Kids Are Expensive $!$
It is commonly said that one of the most expensive choices that can be made in life is having children. According to CBS News, the cost of raising a child from birth to age seventeen is approximately $310,000![i] In Tennessee the payment of child support is mandatory in cases where the child is born out of wedlock, where the parents are divorced, or where there is a domestic violence order of protection. The Tennessee child support guidelines may be found in Chapter 1240-02-04 of the Rules of the Tennessee Department of Human Services Child Support Services Division. The Social Security Act located at 42 U.S.C. §§ 651-669 requires states to establish guidelines for setting and modifying child support. Tennessee Code Annotated §§ 36-5-101(e), 71-1-105(a)(15), and 71-1-132 implement these requirements and direct the Tennessee Department of Human Services to establish guidelines to enforce those provisions of federal law.
In general, a child support order is based on the alternate residential parent’s earnings, income, and other evidence of ability to pay. The Child Support Guidelines define important terms in 1240-02-04.02 including Adjusted Gross Income, Adjusted Support Obligation, Alternate Residential Parent, Days, Pro Rata, and uninsured medical expenses.
The theoretical underpinning of Child Support in Tennessee is the Income Shares Model. The Child Support Guidelines describe this as: “This model presumes that both parents contribute to the financial support of the child in pro rata proportion to the actual income available to each parent.”[ii] The Tennessee Child Support Guidelines claim that over forty other states also use the Income Shares Model and that it is generally based on economic studies of child-rearing costs.
The most important factors that determine what child support is set at are:
- Income of the parties – The lower the income of the parents, the lower child support is set at. The higher the disparity of income between the parent paying child support and the other parent, the higher the child support will be. There is a statutory maximum.
- Parenting time that each parent exercises – Child support is lowest in a joint custody/split custody situation where each parent exercises the same amount of parenting time. Child Support is highest in the event one parent exercises all the parenting time (365 days) and the other parent exercises 0 days per year.
- Number of Children – Child support is higher when more children are involved.
Below are answers to Frequently Asked Questions regarding Child Support that I have fielded in my significant experience as a family lawyer in Tennessee:
Is there a statutory maximum for Child Support in Tennessee?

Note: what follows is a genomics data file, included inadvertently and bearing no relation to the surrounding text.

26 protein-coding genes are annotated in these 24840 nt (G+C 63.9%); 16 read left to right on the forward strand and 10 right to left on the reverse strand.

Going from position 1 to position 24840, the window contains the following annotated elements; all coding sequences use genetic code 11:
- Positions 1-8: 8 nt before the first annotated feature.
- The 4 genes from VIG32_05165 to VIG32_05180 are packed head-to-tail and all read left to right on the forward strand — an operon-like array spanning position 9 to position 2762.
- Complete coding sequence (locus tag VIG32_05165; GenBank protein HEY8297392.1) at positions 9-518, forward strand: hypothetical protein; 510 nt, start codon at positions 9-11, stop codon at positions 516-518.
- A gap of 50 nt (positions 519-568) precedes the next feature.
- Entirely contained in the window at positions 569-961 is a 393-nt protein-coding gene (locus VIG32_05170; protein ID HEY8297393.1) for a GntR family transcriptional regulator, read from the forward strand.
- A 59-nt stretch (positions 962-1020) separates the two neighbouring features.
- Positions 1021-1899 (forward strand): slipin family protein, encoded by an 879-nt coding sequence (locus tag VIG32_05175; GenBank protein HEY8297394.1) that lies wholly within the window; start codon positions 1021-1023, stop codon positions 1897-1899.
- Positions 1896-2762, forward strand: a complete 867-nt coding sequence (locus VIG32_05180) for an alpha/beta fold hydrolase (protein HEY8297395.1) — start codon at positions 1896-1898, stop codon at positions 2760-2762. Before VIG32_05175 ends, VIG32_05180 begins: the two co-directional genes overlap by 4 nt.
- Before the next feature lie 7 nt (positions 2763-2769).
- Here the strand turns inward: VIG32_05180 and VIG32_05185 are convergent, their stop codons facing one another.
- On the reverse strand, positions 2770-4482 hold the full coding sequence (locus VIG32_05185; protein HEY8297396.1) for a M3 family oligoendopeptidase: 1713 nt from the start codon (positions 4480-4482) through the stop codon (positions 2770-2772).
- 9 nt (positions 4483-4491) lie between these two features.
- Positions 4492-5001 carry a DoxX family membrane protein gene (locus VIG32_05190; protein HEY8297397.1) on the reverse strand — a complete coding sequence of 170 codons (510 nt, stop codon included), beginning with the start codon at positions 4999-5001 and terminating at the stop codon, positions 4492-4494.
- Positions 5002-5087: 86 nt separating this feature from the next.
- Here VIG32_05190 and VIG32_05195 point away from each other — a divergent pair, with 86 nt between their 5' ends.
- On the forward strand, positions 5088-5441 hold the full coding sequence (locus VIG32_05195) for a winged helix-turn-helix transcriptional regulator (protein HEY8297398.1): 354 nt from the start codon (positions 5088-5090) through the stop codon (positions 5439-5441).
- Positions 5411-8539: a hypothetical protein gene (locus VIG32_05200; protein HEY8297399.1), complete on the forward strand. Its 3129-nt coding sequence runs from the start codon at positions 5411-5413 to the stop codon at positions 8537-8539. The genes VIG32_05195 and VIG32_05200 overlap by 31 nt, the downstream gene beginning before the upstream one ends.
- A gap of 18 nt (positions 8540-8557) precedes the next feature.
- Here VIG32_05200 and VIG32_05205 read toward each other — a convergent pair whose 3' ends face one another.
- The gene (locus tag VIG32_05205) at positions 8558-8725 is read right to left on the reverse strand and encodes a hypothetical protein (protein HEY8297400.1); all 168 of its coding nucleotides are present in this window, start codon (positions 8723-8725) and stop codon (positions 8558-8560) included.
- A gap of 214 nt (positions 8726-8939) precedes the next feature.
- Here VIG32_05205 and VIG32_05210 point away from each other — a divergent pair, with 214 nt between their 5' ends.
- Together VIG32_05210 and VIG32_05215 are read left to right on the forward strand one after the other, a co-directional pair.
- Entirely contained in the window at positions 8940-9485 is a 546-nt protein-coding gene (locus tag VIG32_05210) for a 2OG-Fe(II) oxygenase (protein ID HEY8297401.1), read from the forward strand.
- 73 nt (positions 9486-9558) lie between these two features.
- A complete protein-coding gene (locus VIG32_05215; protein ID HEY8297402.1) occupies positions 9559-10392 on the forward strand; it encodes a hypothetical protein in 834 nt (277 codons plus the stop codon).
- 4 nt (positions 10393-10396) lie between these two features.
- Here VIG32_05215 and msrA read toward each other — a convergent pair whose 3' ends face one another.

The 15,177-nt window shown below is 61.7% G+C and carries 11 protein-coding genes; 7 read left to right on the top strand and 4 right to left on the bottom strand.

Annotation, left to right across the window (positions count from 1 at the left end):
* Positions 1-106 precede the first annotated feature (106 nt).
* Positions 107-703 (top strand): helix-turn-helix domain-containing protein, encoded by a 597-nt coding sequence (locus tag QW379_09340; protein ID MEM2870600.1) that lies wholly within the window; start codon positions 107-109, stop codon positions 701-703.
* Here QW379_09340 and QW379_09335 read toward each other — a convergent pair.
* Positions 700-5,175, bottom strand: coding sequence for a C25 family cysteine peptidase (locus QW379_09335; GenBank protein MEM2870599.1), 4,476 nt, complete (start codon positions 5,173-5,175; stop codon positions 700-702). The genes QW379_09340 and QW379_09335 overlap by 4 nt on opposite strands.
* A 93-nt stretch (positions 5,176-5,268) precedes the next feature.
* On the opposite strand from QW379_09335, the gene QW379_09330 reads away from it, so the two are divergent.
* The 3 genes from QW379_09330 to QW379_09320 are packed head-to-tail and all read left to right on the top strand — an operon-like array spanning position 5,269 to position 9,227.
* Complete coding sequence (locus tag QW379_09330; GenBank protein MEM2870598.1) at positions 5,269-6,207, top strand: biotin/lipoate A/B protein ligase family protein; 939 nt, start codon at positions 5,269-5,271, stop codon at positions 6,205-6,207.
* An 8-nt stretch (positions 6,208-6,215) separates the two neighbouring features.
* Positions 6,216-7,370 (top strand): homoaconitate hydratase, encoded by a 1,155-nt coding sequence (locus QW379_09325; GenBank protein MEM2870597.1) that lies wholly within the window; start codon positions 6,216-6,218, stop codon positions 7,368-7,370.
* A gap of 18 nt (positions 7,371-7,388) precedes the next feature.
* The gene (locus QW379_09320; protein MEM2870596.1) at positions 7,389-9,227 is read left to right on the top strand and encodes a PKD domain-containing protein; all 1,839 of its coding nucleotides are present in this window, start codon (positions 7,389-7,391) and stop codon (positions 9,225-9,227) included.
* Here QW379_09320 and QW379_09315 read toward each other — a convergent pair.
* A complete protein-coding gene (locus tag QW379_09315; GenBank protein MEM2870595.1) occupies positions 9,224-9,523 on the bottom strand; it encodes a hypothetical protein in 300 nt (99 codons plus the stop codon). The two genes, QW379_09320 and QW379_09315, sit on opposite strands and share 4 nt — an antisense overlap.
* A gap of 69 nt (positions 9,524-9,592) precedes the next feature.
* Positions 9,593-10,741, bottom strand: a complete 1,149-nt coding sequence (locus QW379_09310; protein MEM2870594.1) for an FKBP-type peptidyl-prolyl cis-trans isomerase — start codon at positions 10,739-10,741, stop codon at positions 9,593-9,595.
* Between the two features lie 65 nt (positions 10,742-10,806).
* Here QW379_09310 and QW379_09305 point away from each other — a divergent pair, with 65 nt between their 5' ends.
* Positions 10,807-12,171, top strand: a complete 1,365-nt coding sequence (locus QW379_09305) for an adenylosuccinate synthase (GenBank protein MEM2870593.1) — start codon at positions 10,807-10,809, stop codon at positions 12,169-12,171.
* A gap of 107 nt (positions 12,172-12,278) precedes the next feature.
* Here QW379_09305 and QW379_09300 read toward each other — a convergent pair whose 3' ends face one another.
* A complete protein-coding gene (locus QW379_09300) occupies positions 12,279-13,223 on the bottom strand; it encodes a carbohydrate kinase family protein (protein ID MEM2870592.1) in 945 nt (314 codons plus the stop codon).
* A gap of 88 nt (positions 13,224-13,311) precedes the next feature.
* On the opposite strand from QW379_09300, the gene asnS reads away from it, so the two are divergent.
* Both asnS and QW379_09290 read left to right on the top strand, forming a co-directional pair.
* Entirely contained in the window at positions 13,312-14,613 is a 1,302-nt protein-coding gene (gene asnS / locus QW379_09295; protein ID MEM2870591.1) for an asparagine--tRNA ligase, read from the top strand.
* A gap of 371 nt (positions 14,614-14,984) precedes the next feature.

Yes these are:
- $2,100 per month for one child
- $3,200 per month for two children
- $4,100 per month for three children
- $4,600 per month for four children
- $5,000 per month for five or more children
Who has to pay for uncovered medical expenses for the children?
This is established in the Parenting Plan. Most commonly the parents pay Pro Rata in accordance with their incomes or 50/50.
What if one of the parents has other children in his/her home?
If that parent has a legal obligation to support the child, such as the child was born from him/her or the parent has legally adopted that child, then that child should be included in the credit for other in-home children section of the child support worksheet and the child support should be adjusted to account for that child/children.
What about work related-child care expenses; does this count?
Yes. Work related childcare expenses found by the tribunal to be reasonable are includable in the child support worksheet and do adjust the child support amount calculated by the worksheet. Unfortunately, the guidelines do not further define what is reasonable, so in my experience the issue seems to be entirely left to the discretion of the trial court Judge.
The other parent doesn’t have a job; can he/she still be ordered to pay child support?
Yes. Tennessee law allows the Court to determine whether income should be imputed to a parent because that parent is willfully unemployed or willfully underemployed. An example of being willfully underemployed would be a licensed doctor working a minimum wage job. In such a situation the doctor could get a job as a medical professional making significantly more money. In such a case, the Court may impute income requisite with the doctor’s past earnings or evidence showing what the market rate is.
Is there an average wage that may be imputed for men and women in Tennessee for child support purposes?
Yes. That amount is $37,589 annually for male parents and $29,300 annually for female parents.
Can I adjust my child support?
Maybe. Tennessee law requires there to be a 15% variance before a child support order may be amended. This means that if the child support is currently set at $500 per month the support would need to be adjusted by at least $75 at or above $575 per month or at or less than $425 per month.
What can I do if the other parent is not paying their child support?
You may start by contacting your local child support office to see if they can help. You may also consult with an attorney. In general, child support is punishable by contempt in Tennessee. Thus, the non-paying parent may be subject to fines, imprisonment, and paying the attorney’s fees of the other parent depending on the circumstances and what the Court decides to do to address the situation.
If you have additional questions about Child Support in Tennessee that applies to your specific situation, don’t hesitate to reach out to our team of family law attorneys at Cole Law Group at 615-490-6020. Our team has successfully litigated hundreds of family law cases and is prepared to assist you in navigating, litigating, and resolving your family law dispute today.